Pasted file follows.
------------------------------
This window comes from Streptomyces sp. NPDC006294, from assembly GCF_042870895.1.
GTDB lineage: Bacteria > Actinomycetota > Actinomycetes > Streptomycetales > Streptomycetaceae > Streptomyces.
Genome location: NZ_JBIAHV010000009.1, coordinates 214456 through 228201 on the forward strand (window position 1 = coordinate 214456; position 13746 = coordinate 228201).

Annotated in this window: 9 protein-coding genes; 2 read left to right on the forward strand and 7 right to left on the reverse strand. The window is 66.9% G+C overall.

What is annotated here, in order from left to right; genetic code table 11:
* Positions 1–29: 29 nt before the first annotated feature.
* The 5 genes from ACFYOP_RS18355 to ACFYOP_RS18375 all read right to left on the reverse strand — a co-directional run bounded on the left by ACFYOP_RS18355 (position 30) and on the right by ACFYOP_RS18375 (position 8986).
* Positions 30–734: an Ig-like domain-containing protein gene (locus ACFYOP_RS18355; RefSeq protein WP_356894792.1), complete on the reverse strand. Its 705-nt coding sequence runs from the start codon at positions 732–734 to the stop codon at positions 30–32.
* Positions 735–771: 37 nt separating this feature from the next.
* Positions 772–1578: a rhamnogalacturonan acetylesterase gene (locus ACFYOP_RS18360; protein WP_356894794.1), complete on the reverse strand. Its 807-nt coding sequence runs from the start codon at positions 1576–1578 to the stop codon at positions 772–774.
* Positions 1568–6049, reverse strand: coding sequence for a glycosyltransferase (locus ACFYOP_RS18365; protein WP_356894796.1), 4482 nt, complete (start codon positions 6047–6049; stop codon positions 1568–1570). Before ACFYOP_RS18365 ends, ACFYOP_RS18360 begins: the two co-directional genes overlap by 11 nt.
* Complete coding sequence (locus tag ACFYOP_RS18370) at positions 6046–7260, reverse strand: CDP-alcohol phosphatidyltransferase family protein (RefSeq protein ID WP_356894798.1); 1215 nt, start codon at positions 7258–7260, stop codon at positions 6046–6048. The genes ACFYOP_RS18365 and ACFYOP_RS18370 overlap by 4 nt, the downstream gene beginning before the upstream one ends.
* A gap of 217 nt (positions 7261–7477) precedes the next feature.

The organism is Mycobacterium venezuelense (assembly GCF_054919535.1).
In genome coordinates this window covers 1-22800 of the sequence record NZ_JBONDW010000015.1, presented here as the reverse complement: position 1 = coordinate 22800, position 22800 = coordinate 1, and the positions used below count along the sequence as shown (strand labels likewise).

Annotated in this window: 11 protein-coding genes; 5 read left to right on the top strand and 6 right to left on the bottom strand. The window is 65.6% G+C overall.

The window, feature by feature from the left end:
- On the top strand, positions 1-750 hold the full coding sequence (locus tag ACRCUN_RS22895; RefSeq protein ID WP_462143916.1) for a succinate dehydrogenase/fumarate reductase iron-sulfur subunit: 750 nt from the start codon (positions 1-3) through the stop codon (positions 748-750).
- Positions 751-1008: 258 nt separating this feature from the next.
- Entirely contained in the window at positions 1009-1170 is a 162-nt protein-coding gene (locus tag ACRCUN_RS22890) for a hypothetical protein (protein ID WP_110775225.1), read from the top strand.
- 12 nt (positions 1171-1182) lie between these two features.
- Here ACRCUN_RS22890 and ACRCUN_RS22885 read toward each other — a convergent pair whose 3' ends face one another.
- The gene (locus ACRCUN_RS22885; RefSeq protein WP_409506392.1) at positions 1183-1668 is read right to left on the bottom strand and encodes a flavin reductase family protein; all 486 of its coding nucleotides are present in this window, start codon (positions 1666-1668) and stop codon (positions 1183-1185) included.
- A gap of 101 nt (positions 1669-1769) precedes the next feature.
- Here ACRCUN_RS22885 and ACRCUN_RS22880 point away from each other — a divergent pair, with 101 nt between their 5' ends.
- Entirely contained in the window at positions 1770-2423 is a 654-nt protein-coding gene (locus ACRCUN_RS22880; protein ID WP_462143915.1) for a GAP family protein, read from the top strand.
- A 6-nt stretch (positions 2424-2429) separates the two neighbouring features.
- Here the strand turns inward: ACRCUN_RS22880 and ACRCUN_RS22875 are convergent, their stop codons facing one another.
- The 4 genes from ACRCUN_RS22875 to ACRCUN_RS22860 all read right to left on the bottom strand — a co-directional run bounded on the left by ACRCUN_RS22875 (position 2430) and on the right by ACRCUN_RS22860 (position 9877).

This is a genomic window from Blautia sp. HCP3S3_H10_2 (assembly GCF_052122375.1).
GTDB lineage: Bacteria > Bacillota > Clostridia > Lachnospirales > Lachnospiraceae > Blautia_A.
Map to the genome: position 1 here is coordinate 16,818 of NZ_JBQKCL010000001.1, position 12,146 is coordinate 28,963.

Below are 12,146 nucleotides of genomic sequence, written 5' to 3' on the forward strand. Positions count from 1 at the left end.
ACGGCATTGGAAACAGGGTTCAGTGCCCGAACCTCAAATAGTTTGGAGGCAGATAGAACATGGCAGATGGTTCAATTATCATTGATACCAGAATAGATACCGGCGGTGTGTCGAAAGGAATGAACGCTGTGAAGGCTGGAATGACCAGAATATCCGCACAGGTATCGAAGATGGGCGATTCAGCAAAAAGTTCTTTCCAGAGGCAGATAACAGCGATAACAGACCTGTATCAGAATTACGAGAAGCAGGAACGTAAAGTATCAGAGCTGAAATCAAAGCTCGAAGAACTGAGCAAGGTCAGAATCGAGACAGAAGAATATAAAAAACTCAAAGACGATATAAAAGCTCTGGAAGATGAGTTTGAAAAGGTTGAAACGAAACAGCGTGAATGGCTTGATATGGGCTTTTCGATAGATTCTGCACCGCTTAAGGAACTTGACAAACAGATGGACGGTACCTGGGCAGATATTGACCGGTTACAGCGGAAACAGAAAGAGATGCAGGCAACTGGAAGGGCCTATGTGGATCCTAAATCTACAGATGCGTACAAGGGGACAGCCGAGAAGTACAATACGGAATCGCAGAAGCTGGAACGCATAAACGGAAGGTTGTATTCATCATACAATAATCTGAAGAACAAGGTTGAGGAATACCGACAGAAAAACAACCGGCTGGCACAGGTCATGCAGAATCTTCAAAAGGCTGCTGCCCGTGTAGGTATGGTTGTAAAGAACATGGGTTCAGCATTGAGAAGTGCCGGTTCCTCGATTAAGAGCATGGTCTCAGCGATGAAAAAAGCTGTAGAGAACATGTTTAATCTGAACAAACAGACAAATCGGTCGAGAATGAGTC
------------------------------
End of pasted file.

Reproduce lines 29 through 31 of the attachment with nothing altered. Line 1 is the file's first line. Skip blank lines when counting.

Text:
- The 4 genes from ACRCUN_RS22875 to ACRCUN_RS22860 all read right to left on the bottom strand — a co-directional run bounded on the left by ACRCUN_RS22875 (position 2430) and on the right by ACRCUN_RS22860 (position 9877).

This is a genomic window from Blautia sp. HCP3S3_H10_2 (assembly GCF_052122375.1).
GTDB lineage: Bacteria > Bacillota > Clostridia > Lachnospirales > Lachnospiraceae > Blautia_A.